I would say the lite is required to be within ADA requirements regardless of manual or automatic operation for several reasons.

    1. As already mentioned, when the operator fails due to power, or otherwise, it becomes a manual door.
    2. The ADA requirement is for visibility to see what is on the other side of the door prior to or while opening it. The presence of an operator, doesn’t “replace” or enhance the visibility.

    The trickiest part of this question isn’t the height of the lite, but the operator itself. When power fails, how are the ADA push or pull limits met?

    • Lori says:

      Hi Darrell –

      An automatic door is not required to meet the manual door requirements of the accessibility standards when power fails, so the 5-pound opening force limit does not apply to automatic doors. But if the door does not have the required maneuvering clearance for a manual door on the egress side, the operator needs to have backup power.

      – Lori

  4. Leslie says:

    I’ve come across this issue but not for automatic doors. What about doors that have a vision panel for operational purposes, like an overhead dock door? In this case, the vision panel has nothing to do with walking through the door, instead it is used to see which docks have vehicles in them (or for some other similar purpose – I don’t know, I’ve never worked in a warehouse). I would think a wheelchair bound occupant should have just as much right to use this vision panel as a standing person even thought the door itself is not for user passage.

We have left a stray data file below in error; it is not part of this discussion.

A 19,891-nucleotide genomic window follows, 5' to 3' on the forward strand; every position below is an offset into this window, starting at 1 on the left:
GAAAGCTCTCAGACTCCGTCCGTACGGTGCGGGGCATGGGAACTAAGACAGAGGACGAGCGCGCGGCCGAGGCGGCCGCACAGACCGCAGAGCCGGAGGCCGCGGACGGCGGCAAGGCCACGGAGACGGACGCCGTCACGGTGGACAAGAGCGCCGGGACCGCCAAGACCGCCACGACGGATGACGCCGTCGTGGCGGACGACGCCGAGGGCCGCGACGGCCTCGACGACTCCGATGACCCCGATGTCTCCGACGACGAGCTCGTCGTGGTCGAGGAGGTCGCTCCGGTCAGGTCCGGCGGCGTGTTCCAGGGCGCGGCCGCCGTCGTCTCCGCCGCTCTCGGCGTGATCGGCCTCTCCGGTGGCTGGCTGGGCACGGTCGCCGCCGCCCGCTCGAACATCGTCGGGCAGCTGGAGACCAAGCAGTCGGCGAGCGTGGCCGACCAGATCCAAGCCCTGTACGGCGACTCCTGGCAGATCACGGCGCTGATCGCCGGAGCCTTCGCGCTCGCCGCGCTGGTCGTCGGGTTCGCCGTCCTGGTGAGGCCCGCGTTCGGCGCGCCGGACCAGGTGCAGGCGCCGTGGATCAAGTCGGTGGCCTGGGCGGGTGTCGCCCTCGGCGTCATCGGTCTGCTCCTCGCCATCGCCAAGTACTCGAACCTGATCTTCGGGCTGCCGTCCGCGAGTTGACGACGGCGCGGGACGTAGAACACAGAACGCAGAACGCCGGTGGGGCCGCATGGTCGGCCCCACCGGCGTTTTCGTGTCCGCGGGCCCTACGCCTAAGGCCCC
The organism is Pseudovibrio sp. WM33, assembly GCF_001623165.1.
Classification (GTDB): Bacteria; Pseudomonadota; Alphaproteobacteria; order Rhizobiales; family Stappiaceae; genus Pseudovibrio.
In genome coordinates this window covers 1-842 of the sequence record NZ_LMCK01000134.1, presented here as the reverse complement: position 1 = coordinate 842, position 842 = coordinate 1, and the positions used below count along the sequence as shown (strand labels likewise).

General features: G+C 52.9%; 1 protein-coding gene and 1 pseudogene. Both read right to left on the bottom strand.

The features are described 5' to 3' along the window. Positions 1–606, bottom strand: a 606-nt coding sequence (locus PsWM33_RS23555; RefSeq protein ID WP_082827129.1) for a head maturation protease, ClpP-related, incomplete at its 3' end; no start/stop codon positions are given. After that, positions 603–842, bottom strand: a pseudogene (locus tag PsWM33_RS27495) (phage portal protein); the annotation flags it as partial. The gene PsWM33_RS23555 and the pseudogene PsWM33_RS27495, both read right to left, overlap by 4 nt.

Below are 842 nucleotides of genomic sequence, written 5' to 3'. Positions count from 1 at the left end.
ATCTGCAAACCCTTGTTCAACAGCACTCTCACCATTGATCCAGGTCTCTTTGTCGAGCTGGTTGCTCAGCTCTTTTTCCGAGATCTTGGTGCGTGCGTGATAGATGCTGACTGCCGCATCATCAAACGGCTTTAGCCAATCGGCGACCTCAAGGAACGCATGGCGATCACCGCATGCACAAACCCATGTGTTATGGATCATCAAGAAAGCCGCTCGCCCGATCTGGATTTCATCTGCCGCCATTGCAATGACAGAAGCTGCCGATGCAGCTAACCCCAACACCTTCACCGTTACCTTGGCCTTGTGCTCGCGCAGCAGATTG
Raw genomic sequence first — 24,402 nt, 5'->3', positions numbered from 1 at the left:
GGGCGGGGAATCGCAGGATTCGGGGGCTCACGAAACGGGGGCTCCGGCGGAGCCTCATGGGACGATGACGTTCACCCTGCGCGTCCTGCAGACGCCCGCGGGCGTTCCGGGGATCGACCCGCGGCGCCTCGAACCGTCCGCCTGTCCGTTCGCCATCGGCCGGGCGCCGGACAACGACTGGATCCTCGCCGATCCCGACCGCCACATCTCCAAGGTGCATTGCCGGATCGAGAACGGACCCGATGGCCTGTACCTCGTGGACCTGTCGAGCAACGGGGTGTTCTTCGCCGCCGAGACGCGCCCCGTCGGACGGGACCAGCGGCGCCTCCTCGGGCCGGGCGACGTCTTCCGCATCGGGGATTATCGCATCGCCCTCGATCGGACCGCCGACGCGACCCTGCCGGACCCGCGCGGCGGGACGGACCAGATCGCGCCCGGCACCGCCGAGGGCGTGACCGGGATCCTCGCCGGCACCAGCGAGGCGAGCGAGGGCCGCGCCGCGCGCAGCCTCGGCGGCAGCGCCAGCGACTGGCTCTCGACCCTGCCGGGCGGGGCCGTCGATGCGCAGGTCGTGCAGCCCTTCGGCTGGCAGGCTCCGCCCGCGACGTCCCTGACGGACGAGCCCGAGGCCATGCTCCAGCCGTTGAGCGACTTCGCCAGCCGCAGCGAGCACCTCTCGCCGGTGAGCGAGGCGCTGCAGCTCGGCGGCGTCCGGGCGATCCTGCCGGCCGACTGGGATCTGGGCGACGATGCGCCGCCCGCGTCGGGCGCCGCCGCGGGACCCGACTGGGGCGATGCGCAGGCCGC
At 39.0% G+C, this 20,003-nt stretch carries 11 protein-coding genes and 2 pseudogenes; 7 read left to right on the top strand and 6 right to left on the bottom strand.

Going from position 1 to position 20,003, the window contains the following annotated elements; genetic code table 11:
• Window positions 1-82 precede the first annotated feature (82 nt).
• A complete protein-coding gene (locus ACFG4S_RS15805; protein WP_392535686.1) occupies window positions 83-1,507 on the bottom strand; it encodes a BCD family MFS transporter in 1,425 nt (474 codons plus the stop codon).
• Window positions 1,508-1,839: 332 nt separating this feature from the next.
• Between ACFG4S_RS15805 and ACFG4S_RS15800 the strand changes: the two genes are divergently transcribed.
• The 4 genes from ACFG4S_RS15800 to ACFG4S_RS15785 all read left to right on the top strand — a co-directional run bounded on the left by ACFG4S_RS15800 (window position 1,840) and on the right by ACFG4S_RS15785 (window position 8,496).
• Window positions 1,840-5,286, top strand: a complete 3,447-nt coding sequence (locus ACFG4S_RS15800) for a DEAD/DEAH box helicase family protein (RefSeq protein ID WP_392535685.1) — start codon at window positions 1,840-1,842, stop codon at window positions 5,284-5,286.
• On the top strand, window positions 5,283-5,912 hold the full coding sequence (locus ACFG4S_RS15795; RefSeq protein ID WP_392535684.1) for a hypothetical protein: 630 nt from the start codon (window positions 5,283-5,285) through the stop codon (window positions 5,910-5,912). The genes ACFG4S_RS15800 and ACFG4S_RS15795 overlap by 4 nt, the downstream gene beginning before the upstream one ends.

5. LarryG says:

    The size, shape, and location of vision panels was originally specified based upon someone walking up and being in very close proximity to the door to be able to look through the vision panel and visually observe if anyone was approaching from the opposite size before manually setting the door in motion. Automatic doors start to operate at approach distances significantly greater than manual operation and what most people can effectively see through the same size vision panel at this greater distance is significantly less than what they can see when they are standing next to the door which questions both the value and need for a vision panel. In many applications the greater distance coupled with the viewing angle thru the vision panel at that distance often fails to reveal a person who may actually be on the other side of the door.

Leave a Reply



This website or its third party tools use cookies, which are necessary to its functioning and required to achieve the purposes illustrated in the cookie policy. If you want to know more or withdraw your consent to all or some of the cookies, please refer to the cookie policy. By closing this banner, scrolling this page, clicking a link or continuing to browse otherwise, you agree to the use of cookies.

This website or its third party tools use cookies, which are necessary to its functioning and required to achieve the purposes illustrated in the cookie policy. If you want to know more or withdraw your consent to all or some of the cookies, please refer to the cookie policy. By closing this banner, scrolling this page, clicking a link or continuing to browse otherwise, you agree to the use of cookies.